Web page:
A RISE in Covid cases and a surge in demand for health and care services across Somerset is putting the NHS under "extreme pressure".

Pressures are being seen across the system due to high demand for services, sustained demand for Covid beds, pressure on staffing and the need for social care exceeding the available capacity.

Mental health care, primary care (GPs) and adult social care as well as our acute hospital trusts are all struggling to meet demand as the NHS faces unprecedented challenges this winter.

People are being asked to play their part and to access NHS services wisely as the pandemic continues into autumn and winter.

The public are being asked to get the right treatment, in the right place, at the right time.

  • If you’re unwell and are unsure about where to go, visit 111.nhs.uk;
  • Or call NHS 111 if you have an urgent medical problem and you are not sure what to do;
  • At this very busy time, your 111 call may take a little longer to answer than usual but staff will get to you as quickly as possible;
  • For ongoing or non-urgent concerns, contact your local pharmacist or GP practice;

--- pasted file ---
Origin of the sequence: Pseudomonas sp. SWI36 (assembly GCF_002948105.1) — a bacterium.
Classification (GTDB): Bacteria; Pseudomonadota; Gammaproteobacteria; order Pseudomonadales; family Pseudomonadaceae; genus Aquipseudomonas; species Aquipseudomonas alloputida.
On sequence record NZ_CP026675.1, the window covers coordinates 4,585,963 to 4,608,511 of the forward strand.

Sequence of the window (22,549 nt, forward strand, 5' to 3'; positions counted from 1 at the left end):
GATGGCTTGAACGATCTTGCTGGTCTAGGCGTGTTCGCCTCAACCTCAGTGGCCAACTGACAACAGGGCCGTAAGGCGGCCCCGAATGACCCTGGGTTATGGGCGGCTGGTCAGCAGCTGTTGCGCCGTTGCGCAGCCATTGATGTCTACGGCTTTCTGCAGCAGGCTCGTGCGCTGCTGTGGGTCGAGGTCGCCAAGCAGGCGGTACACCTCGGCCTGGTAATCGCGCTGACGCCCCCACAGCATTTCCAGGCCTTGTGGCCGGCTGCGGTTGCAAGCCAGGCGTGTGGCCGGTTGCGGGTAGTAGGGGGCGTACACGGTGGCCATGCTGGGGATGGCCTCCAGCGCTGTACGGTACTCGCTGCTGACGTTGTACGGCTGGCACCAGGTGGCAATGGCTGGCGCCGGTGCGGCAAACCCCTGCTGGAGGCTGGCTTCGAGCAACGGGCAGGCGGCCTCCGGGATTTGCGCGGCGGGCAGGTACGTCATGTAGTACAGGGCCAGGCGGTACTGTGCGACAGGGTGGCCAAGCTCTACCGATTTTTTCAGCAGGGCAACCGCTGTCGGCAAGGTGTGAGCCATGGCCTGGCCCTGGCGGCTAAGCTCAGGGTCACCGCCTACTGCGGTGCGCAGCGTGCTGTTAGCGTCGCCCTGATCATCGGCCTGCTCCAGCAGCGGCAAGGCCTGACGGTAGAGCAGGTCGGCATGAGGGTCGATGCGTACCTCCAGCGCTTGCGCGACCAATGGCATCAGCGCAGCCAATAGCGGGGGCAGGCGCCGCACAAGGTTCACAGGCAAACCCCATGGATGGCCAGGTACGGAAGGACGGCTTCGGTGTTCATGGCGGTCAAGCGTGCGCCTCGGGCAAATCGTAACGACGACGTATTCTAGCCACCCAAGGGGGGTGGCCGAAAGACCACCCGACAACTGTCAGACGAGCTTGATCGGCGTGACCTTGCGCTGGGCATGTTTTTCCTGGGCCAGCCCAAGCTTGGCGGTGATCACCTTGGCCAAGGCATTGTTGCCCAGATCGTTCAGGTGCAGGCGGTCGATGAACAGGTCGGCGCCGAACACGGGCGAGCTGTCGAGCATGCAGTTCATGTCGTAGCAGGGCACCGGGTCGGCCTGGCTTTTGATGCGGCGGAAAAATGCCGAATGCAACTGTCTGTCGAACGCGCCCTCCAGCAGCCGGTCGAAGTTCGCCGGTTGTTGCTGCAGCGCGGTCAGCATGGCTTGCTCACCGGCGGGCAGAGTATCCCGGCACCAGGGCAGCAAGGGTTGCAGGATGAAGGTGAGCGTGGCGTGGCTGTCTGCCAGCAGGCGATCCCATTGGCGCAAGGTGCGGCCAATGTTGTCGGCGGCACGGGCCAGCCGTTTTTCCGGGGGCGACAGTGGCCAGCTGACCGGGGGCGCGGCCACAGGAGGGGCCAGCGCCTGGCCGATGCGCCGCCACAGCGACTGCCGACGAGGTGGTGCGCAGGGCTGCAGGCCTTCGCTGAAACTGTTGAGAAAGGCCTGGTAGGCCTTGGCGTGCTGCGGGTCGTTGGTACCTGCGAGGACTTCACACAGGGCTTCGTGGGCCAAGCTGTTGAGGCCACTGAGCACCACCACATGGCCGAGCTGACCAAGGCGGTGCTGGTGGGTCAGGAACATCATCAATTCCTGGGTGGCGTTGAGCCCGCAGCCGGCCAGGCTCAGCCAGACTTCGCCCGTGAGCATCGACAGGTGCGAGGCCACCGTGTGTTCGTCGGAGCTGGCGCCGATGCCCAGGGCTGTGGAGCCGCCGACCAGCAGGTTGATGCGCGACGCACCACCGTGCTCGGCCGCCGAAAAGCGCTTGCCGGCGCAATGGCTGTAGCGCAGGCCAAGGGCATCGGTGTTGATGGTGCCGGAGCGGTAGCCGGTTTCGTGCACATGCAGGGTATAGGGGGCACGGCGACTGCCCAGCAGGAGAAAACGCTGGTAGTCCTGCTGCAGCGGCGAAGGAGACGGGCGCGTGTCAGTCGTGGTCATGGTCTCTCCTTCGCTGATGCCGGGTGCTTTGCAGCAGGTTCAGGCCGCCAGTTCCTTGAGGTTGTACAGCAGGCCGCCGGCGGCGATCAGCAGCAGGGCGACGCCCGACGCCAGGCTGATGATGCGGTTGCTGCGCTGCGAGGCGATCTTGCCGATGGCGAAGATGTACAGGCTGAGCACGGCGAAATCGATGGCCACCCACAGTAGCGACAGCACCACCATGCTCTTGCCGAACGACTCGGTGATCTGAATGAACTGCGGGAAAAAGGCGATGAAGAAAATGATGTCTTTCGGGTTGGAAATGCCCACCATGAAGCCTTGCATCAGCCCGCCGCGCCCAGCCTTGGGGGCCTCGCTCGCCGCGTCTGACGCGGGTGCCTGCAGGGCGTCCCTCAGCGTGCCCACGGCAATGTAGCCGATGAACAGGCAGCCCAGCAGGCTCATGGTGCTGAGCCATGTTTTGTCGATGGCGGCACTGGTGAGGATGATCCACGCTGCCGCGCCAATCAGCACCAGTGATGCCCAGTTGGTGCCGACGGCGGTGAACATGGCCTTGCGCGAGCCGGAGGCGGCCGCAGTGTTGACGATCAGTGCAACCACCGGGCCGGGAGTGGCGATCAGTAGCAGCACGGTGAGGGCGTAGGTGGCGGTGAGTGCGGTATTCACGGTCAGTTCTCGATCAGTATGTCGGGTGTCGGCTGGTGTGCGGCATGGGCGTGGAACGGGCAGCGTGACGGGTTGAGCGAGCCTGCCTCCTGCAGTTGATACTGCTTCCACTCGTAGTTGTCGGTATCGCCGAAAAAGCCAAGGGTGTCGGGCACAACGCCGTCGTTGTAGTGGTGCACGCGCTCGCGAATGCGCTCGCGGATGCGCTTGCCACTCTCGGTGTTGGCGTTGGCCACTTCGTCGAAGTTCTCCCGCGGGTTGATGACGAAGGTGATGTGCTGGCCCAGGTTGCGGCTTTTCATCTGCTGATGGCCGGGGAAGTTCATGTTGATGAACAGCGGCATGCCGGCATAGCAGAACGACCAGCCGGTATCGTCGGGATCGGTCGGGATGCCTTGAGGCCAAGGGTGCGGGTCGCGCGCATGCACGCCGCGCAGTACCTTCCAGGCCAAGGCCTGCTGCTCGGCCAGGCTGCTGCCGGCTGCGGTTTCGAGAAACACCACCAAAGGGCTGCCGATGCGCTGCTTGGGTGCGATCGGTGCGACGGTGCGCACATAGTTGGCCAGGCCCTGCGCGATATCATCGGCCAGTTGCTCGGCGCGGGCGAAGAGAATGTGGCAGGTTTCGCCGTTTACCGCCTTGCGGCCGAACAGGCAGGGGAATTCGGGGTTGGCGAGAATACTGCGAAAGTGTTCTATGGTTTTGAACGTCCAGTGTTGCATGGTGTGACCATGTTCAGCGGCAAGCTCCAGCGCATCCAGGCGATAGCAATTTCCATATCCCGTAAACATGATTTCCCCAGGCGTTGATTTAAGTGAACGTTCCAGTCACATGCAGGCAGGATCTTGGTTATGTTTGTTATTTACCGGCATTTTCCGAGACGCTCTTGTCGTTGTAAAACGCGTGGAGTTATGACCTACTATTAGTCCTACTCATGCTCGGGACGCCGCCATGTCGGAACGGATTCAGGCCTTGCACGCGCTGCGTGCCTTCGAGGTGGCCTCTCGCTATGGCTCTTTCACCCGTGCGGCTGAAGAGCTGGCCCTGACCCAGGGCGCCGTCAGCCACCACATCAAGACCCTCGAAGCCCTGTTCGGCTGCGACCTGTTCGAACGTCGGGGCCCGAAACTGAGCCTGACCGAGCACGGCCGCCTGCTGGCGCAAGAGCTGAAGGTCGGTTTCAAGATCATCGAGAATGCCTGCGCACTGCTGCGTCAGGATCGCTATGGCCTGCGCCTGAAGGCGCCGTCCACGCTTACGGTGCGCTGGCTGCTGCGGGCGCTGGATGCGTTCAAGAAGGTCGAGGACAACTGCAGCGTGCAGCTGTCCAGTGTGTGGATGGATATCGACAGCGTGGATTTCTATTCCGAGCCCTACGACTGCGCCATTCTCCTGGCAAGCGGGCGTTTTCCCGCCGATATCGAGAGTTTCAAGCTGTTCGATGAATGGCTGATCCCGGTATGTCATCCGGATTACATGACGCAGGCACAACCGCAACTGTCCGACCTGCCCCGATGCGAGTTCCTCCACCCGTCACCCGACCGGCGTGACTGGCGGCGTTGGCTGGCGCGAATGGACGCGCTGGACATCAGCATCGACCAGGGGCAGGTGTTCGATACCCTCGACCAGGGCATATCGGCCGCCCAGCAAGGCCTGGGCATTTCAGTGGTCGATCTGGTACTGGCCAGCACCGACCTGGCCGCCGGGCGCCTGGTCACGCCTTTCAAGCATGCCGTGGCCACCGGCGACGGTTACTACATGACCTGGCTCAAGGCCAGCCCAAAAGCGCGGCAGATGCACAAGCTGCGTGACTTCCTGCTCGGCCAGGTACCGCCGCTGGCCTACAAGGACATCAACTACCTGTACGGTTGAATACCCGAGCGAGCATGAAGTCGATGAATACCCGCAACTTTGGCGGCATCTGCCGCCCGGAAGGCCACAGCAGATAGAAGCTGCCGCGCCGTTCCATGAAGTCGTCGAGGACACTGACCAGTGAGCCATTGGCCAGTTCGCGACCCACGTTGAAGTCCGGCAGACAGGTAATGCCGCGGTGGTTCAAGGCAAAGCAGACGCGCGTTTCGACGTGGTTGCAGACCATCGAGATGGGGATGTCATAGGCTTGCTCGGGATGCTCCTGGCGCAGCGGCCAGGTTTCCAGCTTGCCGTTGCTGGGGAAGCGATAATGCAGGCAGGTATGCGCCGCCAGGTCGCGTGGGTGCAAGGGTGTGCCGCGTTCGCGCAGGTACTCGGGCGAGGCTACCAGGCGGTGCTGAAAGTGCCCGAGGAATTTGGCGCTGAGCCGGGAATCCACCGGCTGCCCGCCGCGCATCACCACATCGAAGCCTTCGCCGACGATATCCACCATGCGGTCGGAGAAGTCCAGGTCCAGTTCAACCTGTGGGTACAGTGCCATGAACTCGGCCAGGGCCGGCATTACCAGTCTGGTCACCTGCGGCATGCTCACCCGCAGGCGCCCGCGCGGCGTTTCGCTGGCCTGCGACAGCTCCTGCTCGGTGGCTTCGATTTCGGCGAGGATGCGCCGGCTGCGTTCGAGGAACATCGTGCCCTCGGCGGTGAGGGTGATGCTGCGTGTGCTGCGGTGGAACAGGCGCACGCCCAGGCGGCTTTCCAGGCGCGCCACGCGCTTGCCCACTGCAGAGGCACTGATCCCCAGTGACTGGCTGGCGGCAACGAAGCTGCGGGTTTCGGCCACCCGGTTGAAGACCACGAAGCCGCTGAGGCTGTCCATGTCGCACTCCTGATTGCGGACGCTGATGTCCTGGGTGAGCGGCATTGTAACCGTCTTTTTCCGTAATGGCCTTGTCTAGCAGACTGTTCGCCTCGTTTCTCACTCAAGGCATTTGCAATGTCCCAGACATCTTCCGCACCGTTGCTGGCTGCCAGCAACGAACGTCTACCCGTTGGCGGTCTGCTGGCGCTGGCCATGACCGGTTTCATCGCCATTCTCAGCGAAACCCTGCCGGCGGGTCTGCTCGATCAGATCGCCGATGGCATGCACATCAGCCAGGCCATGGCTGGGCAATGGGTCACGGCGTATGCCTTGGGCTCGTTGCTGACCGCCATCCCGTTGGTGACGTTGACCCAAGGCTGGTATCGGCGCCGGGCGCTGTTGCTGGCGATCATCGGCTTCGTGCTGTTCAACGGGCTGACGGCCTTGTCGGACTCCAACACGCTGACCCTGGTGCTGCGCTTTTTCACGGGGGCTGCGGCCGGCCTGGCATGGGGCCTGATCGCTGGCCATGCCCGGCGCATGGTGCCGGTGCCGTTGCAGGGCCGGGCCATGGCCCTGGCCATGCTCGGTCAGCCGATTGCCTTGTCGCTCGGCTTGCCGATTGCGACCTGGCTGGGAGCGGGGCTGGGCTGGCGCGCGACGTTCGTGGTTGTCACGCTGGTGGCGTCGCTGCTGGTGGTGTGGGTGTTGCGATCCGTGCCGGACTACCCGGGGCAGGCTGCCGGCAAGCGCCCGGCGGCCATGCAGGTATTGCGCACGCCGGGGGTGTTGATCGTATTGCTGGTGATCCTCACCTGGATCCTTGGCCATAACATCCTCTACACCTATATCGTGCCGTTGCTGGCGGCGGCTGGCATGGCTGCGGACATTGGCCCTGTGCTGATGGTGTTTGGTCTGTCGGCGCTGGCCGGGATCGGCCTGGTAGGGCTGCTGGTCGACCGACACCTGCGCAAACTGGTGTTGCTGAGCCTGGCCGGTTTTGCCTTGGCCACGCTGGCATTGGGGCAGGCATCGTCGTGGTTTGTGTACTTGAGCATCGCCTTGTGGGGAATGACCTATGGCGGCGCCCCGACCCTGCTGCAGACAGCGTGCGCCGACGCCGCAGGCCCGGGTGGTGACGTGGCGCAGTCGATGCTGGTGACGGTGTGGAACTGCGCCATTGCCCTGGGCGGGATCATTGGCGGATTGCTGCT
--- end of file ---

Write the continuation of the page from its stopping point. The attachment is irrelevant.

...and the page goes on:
• Call 999 in a medical emergency. This is when someone is seriously ill or injured and their life is at risk.

James Rimmer, chief executive at Somerset Clinical Commissioning Group, said: “Demand for services such as GP appointments and treatment in emergency departments has risen substantially, we’re facing more challenges in discharging people home from hospital and patients are facing increasingly lengthy waits for treatment.

“A combination of increasing numbers of coronavirus cases, staff absences coupled with a surge in people wanting same-day urgent and emergency care, has resulted in hospitals, GP services and the ambulance service experiencing increased demand on their services.

“Our priorities are always those patients with the most urgent need.

"Calling 999 or visiting an emergency department for anything less than a genuine, life-threatening emergency takes already-stretched healthcare workers away from their sickest patients, who are most in need of urgent medical care.

“If people have minor ailments they can get advice from nhs.uk and the local pharmacy.

"Pharmacists are experts on medicines, are very knowledgeable and can advise on whether another NHS service is required.

"If a person’s illness does not go away after a few days or is getting worse, then they should contact their GP surgery."